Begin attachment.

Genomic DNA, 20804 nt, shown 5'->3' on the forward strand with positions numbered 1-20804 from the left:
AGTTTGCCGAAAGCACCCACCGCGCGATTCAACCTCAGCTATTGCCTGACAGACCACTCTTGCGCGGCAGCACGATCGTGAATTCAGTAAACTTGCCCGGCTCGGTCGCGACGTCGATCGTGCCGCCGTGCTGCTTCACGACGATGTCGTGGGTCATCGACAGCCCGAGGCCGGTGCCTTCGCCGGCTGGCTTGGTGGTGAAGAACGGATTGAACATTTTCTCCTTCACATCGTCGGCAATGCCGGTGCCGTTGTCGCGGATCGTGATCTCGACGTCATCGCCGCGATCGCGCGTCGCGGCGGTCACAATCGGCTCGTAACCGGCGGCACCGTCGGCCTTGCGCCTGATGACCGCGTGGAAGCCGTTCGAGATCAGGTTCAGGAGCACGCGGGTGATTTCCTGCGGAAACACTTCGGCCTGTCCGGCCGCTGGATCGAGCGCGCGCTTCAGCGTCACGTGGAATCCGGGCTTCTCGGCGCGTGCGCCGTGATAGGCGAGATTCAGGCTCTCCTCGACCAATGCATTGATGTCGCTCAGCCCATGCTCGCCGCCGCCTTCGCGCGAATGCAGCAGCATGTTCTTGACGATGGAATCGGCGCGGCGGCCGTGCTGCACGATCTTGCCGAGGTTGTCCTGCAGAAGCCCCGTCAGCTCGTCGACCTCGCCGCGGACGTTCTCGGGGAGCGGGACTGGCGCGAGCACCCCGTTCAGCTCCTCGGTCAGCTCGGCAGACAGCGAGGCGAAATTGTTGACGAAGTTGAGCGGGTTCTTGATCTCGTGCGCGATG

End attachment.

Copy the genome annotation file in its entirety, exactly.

Genomic DNA, 20804 nt, shown 5'->3' on the forward strand with positions numbered 1-20804 from the left:
AGTTTGCCGAAAGCACCCACCGCGCGATTCAACCTCAGCTATTGCCTGACAGACCACTCTTGCGCGGCAGCACGATCGTGAATTCAGTAAACTTGCCCGGCTCGGTCGCGACGTCGATCGTGCCGCCGTGCTGCTTCACGACGATGTCGTGGGTCATCGACAGCCCGAGGCCGGTGCCTTCGCCGGCTGGCTTGGTGGTGAAGAACGGATTGAACATTTTCTCCTTCACATCGTCGGCAATGCCGGTGCCGTTGTCGCGGATCGTGATCTCGACGTCATCGCCGCGATCGCGCGTCGCGGCGGTCACAATCGGCTCGTAACCGGCGGCACCGTCGGCCTTGCGCCTGATGACCGCGTGGAAGCCGTTCGAGATCAGGTTCAGGAGCACGCGGGTGATTTCCTGCGGAAACACTTCGGCCTGTCCGGCCGCTGGATCGAGCGCGCGCTTCAGCGTCACGTGGAATCCGGGCTTCTCGGCGCGTGCGCCGTGATAGGCGAGATTCAGGCTCTCCTCGACCAATGCATTGATGTCGCTCAGCCCATGCTCGCCGCCGCCTTCGCGCGAATGCAGCAGCATGTTCTTGACGATGGAATCGGCGCGGCGGCCGTGCTGCACGATCTTGCCGAGGTTGTCCTGCAGAAGCCCCGTCAGCTCGTCGACCTCGCCGCGGACGTTCTCGGGGAGCGGGACTGGCGCGAGCACCCCGTTCAGCTCCTCGGTCAGCTCGGCAGACAGCGAGGCGAAATTGTTGACGAAGTTGAGCGGGTTCTTGATCTCGTGCGCGATG